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I am not my hair...or am I?



Yesterday was wash day. Yes indeed, Ladies you know what wash day means, and gentlemen who have daughters, live with black women, or have sisters...you know what wash day means as well. It's that ceremonial day where a black woman takes hours to wash, condition, prep, and sometimes set or style her hair. It's a WHOLE PROCESS! Yesterday I cut mine in half because after washing and deep conditioning it, I let it air dry without ANY product in it! I know, I know...I should have at least put some oil in it, but I was tired. So I went to sleep on my satin pillowcase and let my hair "do what it do". And boy did it! I'll circle back to this but first...


Let me give you some background. My hair and I have had a love-hate relationship since I was old enough to hear and feel the snap crackle and pop of my tender-headed self getting my hair done. I have memories of sitting between my mother's legs while she sprayed stay-so-soft on my long thick hair. Parting, spraying, combing, and snap went the tangles. Tears ran down my face. Luckily my mother was not the adventurous type who did more than four plaits on my head. So the pain didn't last as long. I also have major bonding moment memories with my dad braiding my hair. He had a softer touch. I know the development of our relationship and his status as a father of a daughter is embedded into the act of braiding my hair. I remember discussing the nuances of it on our podcast with our guest Amin Joseph. Both men talked about the bonding moments with their daughter when they had the comb and brush in their hands.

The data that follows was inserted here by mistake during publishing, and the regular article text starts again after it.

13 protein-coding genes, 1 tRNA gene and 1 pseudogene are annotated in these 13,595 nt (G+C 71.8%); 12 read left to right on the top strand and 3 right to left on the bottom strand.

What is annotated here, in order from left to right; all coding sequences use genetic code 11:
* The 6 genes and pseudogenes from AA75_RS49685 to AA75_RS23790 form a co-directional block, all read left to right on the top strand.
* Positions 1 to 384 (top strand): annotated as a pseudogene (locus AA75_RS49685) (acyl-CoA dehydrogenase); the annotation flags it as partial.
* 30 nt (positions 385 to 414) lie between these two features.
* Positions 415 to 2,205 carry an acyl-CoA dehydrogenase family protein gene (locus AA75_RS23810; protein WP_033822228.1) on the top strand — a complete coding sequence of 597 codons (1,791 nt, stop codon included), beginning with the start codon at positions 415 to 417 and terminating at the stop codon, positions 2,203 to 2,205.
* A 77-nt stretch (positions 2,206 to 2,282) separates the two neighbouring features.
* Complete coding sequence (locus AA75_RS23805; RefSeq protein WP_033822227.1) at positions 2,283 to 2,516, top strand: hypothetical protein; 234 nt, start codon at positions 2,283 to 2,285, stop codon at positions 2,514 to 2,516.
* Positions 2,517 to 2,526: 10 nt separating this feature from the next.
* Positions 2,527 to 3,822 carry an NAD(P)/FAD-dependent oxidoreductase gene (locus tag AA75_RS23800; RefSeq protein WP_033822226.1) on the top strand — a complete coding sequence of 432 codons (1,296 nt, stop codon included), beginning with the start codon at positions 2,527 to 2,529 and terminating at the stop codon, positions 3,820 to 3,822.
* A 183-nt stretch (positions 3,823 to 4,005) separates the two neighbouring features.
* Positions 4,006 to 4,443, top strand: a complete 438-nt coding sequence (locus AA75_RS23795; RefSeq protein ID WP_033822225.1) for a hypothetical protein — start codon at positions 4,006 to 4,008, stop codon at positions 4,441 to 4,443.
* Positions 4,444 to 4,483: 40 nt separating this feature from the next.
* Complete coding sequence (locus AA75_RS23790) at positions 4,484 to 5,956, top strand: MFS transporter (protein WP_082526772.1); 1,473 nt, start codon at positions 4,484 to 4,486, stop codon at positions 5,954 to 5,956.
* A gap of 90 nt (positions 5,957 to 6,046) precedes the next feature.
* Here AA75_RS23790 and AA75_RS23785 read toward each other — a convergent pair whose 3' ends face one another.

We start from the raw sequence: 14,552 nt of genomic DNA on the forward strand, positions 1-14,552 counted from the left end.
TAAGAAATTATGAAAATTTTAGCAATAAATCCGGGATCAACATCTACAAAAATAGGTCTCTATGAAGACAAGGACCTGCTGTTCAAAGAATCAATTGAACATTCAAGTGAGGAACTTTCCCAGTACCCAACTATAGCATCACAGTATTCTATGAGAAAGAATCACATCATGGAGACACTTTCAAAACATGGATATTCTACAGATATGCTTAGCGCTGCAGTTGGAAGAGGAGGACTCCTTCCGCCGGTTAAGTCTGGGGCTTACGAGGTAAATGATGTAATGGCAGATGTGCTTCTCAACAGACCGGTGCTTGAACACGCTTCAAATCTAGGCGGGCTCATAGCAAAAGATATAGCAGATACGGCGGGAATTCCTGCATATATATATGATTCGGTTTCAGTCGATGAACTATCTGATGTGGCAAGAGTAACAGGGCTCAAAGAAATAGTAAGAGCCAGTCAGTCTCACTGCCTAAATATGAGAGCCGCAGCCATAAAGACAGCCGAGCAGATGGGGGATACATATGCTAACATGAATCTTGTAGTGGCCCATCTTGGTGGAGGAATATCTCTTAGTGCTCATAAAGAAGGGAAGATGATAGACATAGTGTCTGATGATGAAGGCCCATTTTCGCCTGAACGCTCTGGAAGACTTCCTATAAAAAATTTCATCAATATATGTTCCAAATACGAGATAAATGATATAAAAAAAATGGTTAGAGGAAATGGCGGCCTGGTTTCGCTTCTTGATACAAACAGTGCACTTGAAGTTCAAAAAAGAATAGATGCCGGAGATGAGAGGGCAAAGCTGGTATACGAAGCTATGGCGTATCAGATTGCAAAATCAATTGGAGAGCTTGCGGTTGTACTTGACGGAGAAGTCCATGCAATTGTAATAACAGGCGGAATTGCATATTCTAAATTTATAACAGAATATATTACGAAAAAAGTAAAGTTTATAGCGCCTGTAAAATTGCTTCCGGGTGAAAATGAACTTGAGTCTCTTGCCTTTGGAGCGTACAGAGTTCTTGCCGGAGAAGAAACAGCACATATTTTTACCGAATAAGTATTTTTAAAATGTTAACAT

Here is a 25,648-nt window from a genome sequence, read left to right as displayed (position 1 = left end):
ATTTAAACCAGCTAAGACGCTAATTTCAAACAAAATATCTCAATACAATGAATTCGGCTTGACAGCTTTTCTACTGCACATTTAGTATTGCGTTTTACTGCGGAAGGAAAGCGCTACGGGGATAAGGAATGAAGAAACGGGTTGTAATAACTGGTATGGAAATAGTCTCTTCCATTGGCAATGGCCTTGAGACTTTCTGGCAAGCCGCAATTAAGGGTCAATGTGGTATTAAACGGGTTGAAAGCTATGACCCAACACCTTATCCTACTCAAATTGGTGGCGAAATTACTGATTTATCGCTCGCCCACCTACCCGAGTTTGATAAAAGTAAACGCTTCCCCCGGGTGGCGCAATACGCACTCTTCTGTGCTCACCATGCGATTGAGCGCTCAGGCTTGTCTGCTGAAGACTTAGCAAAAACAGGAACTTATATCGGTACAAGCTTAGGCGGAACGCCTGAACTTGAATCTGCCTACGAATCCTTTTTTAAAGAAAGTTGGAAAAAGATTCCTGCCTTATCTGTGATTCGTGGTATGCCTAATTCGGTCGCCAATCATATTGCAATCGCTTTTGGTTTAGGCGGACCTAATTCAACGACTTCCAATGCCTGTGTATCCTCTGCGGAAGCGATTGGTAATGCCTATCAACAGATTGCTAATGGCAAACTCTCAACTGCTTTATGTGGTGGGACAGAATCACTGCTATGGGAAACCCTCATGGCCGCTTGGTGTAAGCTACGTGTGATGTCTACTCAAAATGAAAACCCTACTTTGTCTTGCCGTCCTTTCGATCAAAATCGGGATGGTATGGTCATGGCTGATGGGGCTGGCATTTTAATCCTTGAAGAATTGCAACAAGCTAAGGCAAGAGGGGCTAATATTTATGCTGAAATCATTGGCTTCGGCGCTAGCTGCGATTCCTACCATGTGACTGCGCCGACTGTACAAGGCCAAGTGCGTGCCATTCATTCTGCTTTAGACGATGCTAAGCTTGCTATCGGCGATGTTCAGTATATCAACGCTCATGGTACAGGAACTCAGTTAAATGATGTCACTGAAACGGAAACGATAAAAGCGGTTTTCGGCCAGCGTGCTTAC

For me, my hair has gone through so many stages. Adolescence-I didn't comb it all the way through but faithfully wore a bun to cover the matted mess in the middle. In middle school I got my hair cut for the first time into a bob and my sister, unbeknownst to my mother, had her stylist give me a relaxer. My bob was BOMB though...for the first few weeks, but new growth was not something I knew anything about. My second relaxer came with damaged ends and a serious fussing match between my sister and mother. That was the last time my mom let my sister take me to get my hair done. I mean in hindsight my mom should have known better, my sister had that amazing Salt-n-Pepa asymmetrical cut, and previously had blond, and I swear her hair was green at one point. lol